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Thesis: Iraqi male domination of the women is not good
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Iraq is among the poorest performers in gender equality indices. In 2012, it was ranked 59th out of 86 chosen countries. In 2009, it had a ranking of 93 out of 102 social institutions studied. These figures are imperative of the fact that Iraq is one of the countries in the world that has higher gender disparities. Male chauvinism is rife in Iraq. That forms the basis of this discussion. In Iraq more power is given to the men than women. It is a very conservative country that has from a very long time been ruled by men (Welchman, 2007). Traditional, the male in the society are expected to take care of the family.
Discrimination begins at the family, where the man is superior to the wife. Male children are given more authority than the female children. In situations when the families have little resources, preference is given to male children in the family while the girl child is denied the resources. It is more likely for Iraqi families to take the male child to school while ignoring the female children. Boys are given more priority in inheriting family property than girls are. The male are more entitled to decision making at the family. They make the final decisions in family ssues. The woman is given little time and space in the household. The male dominion is felt in almost every aspect of life. As a result, the male harass and intimidate the female, at school; at the work place. It is important to look at the following areas so as to understand the extent of gender inequality among the Iraqis.
Whereas 11% of Iraqi men are illiterate, about 26% of their female counterparts are female. Among the youth, more girls than boys are literate. Girls hardly go beyond primary education, while the male go well beyond primary and secondary education. However, due to heightened pressures from civil societies and female movements, the gender gaps have narrowed.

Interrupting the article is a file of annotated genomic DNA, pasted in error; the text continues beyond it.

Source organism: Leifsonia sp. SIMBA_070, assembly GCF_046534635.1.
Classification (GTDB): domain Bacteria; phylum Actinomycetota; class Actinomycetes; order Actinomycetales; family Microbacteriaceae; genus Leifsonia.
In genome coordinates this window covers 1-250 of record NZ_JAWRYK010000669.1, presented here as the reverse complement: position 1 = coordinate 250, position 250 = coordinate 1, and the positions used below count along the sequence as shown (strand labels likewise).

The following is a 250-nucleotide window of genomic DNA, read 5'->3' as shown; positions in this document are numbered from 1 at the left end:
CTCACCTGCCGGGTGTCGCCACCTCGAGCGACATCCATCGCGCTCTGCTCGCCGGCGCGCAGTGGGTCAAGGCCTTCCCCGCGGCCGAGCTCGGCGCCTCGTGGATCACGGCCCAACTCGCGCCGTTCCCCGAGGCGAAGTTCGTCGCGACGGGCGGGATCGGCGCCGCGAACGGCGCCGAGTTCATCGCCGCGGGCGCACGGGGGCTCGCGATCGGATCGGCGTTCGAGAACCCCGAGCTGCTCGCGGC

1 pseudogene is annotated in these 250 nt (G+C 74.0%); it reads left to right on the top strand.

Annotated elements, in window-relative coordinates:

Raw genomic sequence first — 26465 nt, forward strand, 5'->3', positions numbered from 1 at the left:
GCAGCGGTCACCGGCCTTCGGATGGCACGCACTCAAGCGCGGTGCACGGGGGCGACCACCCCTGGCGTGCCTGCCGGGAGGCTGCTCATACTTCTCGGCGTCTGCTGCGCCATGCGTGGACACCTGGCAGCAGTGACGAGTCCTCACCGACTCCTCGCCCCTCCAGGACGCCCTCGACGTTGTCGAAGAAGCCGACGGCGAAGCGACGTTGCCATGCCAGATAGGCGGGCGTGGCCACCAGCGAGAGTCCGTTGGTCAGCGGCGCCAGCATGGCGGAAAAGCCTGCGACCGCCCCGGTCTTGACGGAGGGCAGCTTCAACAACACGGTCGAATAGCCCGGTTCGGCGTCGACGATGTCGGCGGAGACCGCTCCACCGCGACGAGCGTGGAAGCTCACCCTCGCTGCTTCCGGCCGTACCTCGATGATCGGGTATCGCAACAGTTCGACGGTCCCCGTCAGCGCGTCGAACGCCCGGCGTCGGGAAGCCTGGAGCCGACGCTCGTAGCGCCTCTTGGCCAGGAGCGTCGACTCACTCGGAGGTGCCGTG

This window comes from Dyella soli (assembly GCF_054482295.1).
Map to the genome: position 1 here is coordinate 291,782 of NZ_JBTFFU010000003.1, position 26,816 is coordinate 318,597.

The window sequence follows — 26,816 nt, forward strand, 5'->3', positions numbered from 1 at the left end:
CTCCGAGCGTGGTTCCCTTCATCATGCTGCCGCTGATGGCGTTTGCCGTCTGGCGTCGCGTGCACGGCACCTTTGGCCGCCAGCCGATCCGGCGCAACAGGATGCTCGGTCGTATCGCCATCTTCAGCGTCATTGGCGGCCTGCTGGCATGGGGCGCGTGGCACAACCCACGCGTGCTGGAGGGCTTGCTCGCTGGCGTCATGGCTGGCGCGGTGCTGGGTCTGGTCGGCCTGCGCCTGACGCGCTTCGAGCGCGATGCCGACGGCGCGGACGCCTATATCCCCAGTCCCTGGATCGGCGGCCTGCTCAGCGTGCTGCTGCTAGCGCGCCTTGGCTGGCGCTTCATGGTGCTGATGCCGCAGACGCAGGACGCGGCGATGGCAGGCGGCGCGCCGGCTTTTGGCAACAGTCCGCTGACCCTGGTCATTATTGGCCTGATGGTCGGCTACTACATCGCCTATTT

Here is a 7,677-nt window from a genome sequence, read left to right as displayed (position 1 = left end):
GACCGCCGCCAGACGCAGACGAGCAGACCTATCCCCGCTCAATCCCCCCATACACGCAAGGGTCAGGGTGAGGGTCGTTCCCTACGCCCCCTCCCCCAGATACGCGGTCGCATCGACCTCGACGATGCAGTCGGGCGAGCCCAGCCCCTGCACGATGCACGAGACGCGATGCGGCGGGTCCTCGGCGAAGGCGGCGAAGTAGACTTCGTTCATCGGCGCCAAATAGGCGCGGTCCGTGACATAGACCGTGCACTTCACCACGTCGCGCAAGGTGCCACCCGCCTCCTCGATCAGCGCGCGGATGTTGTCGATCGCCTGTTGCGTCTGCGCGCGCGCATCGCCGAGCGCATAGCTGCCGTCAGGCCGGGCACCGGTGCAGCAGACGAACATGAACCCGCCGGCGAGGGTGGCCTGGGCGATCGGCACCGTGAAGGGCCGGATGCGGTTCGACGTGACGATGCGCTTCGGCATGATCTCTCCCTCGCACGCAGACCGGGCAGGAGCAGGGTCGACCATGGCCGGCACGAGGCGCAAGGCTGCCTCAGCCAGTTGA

Among some of the causes of gender disparities in Iraq are the sharia laws and Muslim principles that have continually preached male dominion. The women seemed to have accepted this. A recent survey carried by UNICEF indicated that adolescent girls whose ages range from 15-19 between 2002-2009, rather justified wife beating in some circumstances. The leaders are also not helping the situation. Former Iraqi leader, Saddam Hussein exempted punishment for men who killed their women in honor of their families. For a very long time men have takenn over top government and civil jobs (Lipman-Blumen, 1984)
The society is to blame for the entrenched inequalities in gender. Women are seen as the underdogs in the society. They are treated with less respect. They do not get promotions at the workplace. Iraq is known to be a war-torn country. For decades women have been used by their male counterparts as spies and suicide bombers. This is against humanitarian laws. This has seen onset of many upheavals especially among the women who protest against unfair treatments. These women are forced to wear veils so that their faces will not be seen. This is conservative and does not auger well with the contemporary society where men and women should compete favorably. There are jobs that women are not allowed to do in Iraq. These jobs include driving, military and political assignments.
The government for example is dominated by male members. Few women are employed in public jobs. In as much as the society designates the man to be the bread winner of the family, it is important that men and women are given equal roles in the family (Lee & Ashcraft, 2005). In my view, this will help to promote equality and ensure that both the man and the woman participate equally in the bringing up of their children and maintain their homes and marriages.
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